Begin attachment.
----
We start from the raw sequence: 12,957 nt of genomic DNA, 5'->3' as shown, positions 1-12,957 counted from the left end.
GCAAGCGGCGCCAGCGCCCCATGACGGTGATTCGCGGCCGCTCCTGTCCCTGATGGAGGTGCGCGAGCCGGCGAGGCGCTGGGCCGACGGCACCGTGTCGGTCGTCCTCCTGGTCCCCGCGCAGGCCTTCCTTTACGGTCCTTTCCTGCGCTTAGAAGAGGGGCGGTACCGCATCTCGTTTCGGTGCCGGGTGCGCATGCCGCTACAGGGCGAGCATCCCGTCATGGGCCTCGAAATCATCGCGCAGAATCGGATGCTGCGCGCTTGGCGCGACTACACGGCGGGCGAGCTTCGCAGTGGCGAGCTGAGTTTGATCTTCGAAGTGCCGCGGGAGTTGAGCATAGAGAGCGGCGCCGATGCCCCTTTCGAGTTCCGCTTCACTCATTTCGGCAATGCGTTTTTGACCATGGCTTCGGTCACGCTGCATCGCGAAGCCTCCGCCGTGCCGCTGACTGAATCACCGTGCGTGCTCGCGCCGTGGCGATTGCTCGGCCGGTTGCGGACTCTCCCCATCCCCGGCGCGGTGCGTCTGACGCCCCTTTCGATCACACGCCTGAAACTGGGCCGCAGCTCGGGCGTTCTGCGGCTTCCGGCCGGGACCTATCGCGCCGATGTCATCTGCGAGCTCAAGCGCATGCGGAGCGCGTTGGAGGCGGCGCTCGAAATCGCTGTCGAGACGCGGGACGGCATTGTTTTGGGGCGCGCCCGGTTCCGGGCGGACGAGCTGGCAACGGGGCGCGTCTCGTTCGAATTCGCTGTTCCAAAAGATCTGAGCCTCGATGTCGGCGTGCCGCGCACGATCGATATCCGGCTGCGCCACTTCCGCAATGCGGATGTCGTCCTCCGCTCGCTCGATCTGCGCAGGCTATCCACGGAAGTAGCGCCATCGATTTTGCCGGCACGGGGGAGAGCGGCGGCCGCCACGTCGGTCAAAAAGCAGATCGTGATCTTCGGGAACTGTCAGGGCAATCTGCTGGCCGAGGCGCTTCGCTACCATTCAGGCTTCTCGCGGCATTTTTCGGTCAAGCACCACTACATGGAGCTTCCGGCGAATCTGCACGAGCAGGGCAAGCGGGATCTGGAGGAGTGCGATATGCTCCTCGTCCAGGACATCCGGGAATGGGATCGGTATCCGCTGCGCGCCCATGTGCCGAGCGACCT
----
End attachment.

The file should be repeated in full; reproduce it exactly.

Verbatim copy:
We start from the raw sequence: 12,957 nt of genomic DNA, 5'->3' as shown, positions 1-12,957 counted from the left end.
GCAAGCGGCGCCAGCGCCCCATGACGGTGATTCGCGGCCGCTCCTGTCCCTGATGGAGGTGCGCGAGCCGGCGAGGCGCTGGGCCGACGGCACCGTGTCGGTCGTCCTCCTGGTCCCCGCGCAGGCCTTCCTTTACGGTCCTTTCCTGCGCTTAGAAGAGGGGCGGTACCGCATCTCGTTTCGGTGCCGGGTGCGCATGCCGCTACAGGGCGAGCATCCCGTCATGGGCCTCGAAATCATCGCGCAGAATCGGATGCTGCGCGCTTGGCGCGACTACACGGCGGGCGAGCTTCGCAGTGGCGAGCTGAGTTTGATCTTCGAAGTGCCGCGGGAGTTGAGCATAGAGAGCGGCGCCGATGCCCCTTTCGAGTTCCGCTTCACTCATTTCGGCAATGCGTTTTTGACCATGGCTTCGGTCACGCTGCATCGCGAAGCCTCCGCCGTGCCGCTGACTGAATCACCGTGCGTGCTCGCGCCGTGGCGATTGCTCGGCCGGTTGCGGACTCTCCCCATCCCCGGCGCGGTGCGTCTGACGCCCCTTTCGATCACACGCCTGAAACTGGGCCGCAGCTCGGGCGTTCTGCGGCTTCCGGCCGGGACCTATCGCGCCGATGTCATCTGCGAGCTCAAGCGCATGCGGAGCGCGTTGGAGGCGGCGCTCGAAATCGCTGTCGAGACGCGGGACGGCATTGTTTTGGGGCGCGCCCGGTTCCGGGCGGACGAGCTGGCAACGGGGCGCGTCTCGTTCGAATTCGCTGTTCCAAAAGATCTGAGCCTCGATGTCGGCGTGCCGCGCACGATCGATATCCGGCTGCGCCACTTCCGCAATGCGGATGTCGTCCTCCGCTCGCTCGATCTGCGCAGGCTATCCACGGAAGTAGCGCCATCGATTTTGCCGGCACGGGGGAGAGCGGCGGCCGCCACGTCGGTCAAAAAGCAGATCGTGATCTTCGGGAACTGTCAGGGCAATCTGCTGGCCGAGGCGCTTCGCTACCATTCAGGCTTCTCGCGGCATTTTTCGGTCAAGCACCACTACATGGAGCTTCCGGCGAATCTGCACGAGCAGGGCAAGCGGGATCTGGAGGAGTGCGATATGCTCCTCGTCCAGGACATCCGGGAATGGGATCGGTATCCGCTGCGCGCCCATGTGCCGAGCGACCT